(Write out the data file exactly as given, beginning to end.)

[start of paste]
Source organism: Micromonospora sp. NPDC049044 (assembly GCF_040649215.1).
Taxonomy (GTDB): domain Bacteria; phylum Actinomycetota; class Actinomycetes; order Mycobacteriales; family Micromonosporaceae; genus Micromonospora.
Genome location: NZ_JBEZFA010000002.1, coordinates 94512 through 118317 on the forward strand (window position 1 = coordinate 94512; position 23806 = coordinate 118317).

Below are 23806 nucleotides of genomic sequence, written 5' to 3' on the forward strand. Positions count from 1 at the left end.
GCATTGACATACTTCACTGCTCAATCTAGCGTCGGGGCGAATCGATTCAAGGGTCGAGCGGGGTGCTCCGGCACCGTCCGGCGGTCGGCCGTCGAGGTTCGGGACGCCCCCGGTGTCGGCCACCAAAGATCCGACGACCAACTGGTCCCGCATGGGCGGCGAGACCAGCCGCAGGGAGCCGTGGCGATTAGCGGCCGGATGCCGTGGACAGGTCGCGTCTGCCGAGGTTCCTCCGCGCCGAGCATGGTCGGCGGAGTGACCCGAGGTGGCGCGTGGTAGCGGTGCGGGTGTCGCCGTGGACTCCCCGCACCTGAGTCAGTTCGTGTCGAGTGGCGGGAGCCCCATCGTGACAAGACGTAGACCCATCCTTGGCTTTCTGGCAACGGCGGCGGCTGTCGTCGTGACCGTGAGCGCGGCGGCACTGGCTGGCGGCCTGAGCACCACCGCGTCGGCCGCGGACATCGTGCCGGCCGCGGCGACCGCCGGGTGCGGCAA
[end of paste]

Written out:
Source organism: Micromonospora sp. NPDC049044 (assembly GCF_040649215.1).
Taxonomy (GTDB): domain Bacteria; phylum Actinomycetota; class Actinomycetes; order Mycobacteriales; family Micromonosporaceae; genus Micromonospora.
Genome location: NZ_JBEZFA010000002.1, coordinates 94512 through 118317 on the forward strand (window position 1 = coordinate 94512; position 23806 = coordinate 118317).

Below are 23806 nucleotides of genomic sequence, written 5' to 3' on the forward strand. Positions count from 1 at the left end.
GCATTGACATACTTCACTGCTCAATCTAGCGTCGGGGCGAATCGATTCAAGGGTCGAGCGGGGTGCTCCGGCACCGTCCGGCGGTCGGCCGTCGAGGTTCGGGACGCCCCCGGTGTCGGCCACCAAAGATCCGACGACCAACTGGTCCCGCATGGGCGGCGAGACCAGCCGCAGGGAGCCGTGGCGATTAGCGGCCGGATGCCGTGGACAGGTCGCGTCTGCCGAGGTTCCTCCGCGCCGAGCATGGTCGGCGGAGTGACCCGAGGTGGCGCGTGGTAGCGGTGCGGGTGTCGCCGTGGACTCCCCGCACCTGAGTCAGTTCGTGTCGAGTGGCGGGAGCCCCATCGTGACAAGACGTAGACCCATCCTTGGCTTTCTGGCAACGGCGGCGGCTGTCGTCGTGACCGTGAGCGCGGCGGCACTGGCTGGCGGCCTGAGCACCACCGCGTCGGCCGCGGACATCGTGCCGGCCGCGGCGACCGCCGGGTGCGGCAA